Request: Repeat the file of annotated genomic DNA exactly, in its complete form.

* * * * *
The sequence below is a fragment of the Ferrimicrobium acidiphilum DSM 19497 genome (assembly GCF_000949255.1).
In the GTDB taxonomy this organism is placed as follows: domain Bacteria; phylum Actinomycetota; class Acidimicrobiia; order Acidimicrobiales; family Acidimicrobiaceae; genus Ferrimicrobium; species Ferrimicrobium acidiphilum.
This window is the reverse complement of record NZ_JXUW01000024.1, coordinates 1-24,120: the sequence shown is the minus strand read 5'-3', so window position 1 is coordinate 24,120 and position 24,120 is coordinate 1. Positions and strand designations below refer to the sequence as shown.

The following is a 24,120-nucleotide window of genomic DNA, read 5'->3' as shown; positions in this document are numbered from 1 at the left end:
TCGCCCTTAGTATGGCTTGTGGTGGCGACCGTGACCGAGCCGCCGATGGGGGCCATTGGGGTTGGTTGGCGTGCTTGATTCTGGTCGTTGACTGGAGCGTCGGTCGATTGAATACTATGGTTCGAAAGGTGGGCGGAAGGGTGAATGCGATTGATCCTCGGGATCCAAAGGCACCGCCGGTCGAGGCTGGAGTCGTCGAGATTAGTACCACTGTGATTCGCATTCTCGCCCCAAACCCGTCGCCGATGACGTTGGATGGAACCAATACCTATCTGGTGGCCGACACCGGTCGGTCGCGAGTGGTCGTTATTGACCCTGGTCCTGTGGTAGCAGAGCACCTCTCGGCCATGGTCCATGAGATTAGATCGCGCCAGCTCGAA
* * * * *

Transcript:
The sequence below is a fragment of the Ferrimicrobium acidiphilum DSM 19497 genome (assembly GCF_000949255.1).
In the GTDB taxonomy this organism is placed as follows: domain Bacteria; phylum Actinomycetota; class Acidimicrobiia; order Acidimicrobiales; family Acidimicrobiaceae; genus Ferrimicrobium; species Ferrimicrobium acidiphilum.
This window is the reverse complement of record NZ_JXUW01000024.1, coordinates 1-24,120: the sequence shown is the minus strand read 5'-3', so window position 1 is coordinate 24,120 and position 24,120 is coordinate 1. Positions and strand designations below refer to the sequence as shown.

The following is a 24,120-nucleotide window of genomic DNA, read 5'->3' as shown; positions in this document are numbered from 1 at the left end:
TCGCCCTTAGTATGGCTTGTGGTGGCGACCGTGACCGAGCCGCCGATGGGGGCCATTGGGGTTGGTTGGCGTGCTTGATTCTGGTCGTTGACTGGAGCGTCGGTCGATTGAATACTATGGTTCGAAAGGTGGGCGGAAGGGTGAATGCGATTGATCCTCGGGATCCAAAGGCACCGCCGGTCGAGGCTGGAGTCGTCGAGATTAGTACCACTGTGATTCGCATTCTCGCCCCAAACCCGTCGCCGATGACGTTGGATGGAACCAATACCTATCTGGTGGCCGACACCGGTCGGTCGCGAGTGGTCGTTATTGACCCTGGTCCTGTGGTAGCAGAGCACCTCTCGGCCATGGTCCATGAGATTAGATCGCGCCAGCTCGAA